Suicide Awareness is Great, but People Really Need Access to Treatment

Somewhere around 1975, September started to become widely recognized as Suicide Awareness and Prevention Month. Yet, despite increasing efforts around this awareness, suicide rates have shown a steady increase over the last 20 years. Since 1999, suicide rates have increased by 33%!

1999 is a significant year in my writing because it is also the year that I graduated from college and really started working in mental health. I have watched (and in a way, participated in) the decline of the mental health system over the past 20 years. As other fields of medicine advance, the mental health industry “makes do” or figures out how to be creative with ever declining resources while working to meet the increasing demand.

In 1963, President Kennedy signed into law the Community Mental Health Act. This changed the face of mental health care from institutionalization to community-based care. In 1963, our country had the foresight to recognize that community-based care is more effective and cheaper than institutional care (hospitalizations, prison, residential facilities). At this time, there were processes put in place to better fund community-based care and help people to learn to manage their illness in their homes, schools, workplaces, and communities.

Going back to 1999…. When I got out of college, we were doing things like high-fidelity Wraparound Services, Wellness Recovery Action Plans, comprehensive case management (recognizing that people often have needs in multiple areas of their life), and well-funded supported apartment living that allowed people to have independence but also readily available support. Prevention and awareness were part of our service delivery system. Today, we have but a shell of what these services were 20 years ago. The funding has been decreased to a level that providers are just working to stretch resources. What do you do when you have limited resources with a high demand? I don’t know about you, but I become reactive to the most looming crisis. Just like when you are running out of money, you pay the things that will get you in most trouble if you don’t. Our providers are reacting to, not driving the system. People can’t get access to care when they need it, so they end up in crisis. At this point, institutional care is necessary, expensive, and has very limited effectiveness in treating the core problems. People are literally entering mental health services at the highest-level of care and then working their way to community-based services.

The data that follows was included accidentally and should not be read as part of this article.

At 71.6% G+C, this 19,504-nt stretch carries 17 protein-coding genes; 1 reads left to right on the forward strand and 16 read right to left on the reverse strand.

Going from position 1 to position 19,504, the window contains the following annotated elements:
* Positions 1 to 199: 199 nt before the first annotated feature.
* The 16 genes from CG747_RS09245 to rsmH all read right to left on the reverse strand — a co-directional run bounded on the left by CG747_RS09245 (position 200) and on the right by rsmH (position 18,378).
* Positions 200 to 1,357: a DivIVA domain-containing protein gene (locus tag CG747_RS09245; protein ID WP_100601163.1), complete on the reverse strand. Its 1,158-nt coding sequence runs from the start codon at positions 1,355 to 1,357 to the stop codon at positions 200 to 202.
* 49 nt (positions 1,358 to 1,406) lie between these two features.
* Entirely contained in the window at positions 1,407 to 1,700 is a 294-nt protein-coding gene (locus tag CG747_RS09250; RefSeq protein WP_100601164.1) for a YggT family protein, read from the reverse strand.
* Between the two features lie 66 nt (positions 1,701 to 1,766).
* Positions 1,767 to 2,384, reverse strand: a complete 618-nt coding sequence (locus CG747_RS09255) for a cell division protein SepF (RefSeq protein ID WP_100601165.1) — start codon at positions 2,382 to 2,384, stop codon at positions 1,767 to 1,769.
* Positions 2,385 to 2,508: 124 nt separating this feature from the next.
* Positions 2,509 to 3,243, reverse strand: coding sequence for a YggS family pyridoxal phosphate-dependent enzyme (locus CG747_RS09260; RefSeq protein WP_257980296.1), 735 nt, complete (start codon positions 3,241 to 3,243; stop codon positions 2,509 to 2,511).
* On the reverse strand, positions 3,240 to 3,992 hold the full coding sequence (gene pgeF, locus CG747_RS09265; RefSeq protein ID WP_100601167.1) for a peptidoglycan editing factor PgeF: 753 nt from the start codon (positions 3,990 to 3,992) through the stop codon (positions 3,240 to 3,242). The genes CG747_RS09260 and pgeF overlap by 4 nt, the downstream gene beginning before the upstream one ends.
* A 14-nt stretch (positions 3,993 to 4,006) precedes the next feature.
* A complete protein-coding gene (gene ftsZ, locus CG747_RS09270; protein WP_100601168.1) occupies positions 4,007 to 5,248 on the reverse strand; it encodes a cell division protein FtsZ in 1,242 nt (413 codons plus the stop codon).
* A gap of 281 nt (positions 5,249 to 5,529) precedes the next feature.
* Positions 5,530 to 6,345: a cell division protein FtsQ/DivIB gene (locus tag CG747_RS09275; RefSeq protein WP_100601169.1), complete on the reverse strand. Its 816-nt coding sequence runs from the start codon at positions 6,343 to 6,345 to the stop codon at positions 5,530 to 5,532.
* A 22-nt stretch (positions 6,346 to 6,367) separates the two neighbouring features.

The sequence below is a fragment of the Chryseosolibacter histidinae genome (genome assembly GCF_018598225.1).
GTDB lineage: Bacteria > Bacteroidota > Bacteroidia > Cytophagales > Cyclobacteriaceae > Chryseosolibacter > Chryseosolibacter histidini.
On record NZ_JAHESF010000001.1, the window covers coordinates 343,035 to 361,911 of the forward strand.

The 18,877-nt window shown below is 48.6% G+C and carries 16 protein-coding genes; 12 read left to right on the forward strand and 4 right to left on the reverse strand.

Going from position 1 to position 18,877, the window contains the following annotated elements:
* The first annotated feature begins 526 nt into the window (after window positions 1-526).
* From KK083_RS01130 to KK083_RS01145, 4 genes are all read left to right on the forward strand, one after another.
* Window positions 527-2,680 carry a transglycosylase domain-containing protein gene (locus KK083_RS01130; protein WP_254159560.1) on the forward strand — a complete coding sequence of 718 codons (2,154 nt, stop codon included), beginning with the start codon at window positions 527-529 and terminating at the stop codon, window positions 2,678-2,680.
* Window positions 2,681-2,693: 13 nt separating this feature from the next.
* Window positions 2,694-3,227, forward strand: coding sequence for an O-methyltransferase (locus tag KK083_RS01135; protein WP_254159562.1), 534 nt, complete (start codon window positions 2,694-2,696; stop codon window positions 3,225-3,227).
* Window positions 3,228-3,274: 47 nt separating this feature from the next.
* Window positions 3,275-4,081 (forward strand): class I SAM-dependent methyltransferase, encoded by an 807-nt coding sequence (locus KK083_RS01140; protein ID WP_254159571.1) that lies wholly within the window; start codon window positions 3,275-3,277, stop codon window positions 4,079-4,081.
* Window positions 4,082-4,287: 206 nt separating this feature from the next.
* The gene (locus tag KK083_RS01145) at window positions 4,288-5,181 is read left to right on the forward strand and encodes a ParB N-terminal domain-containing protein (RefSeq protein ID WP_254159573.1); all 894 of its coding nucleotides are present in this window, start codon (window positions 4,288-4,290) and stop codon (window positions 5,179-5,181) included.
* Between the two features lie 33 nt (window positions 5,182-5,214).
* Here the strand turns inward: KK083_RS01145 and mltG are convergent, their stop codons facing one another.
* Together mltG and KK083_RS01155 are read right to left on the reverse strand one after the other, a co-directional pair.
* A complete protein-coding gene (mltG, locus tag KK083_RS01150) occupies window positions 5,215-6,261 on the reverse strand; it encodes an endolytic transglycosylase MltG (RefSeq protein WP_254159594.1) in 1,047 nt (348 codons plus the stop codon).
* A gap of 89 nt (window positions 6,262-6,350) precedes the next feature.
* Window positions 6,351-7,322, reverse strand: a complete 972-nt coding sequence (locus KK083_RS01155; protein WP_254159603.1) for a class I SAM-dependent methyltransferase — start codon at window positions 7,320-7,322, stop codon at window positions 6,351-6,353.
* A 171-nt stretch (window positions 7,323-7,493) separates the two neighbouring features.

Why has this happened? I wish I had that exact answer, but I am sure this has something to do with the stigma of mental health. Until we value mental health in the same way that we value our physical health, until we recognize that poor mental health is literally killing our children, until we reimburse our community-based providers so they can pay Master’s-level staff at higher than poverty level wages, we will continue to have a declining mental health system and continue to see people not getting help until it is a crisis. Suicide is the 10th leading cause of death overall (according to the CDC) in the US and is the 2nd leading cause of death in our teens and young adults. Let’s not only give this the attention it deserves, but also the funding it deserves.

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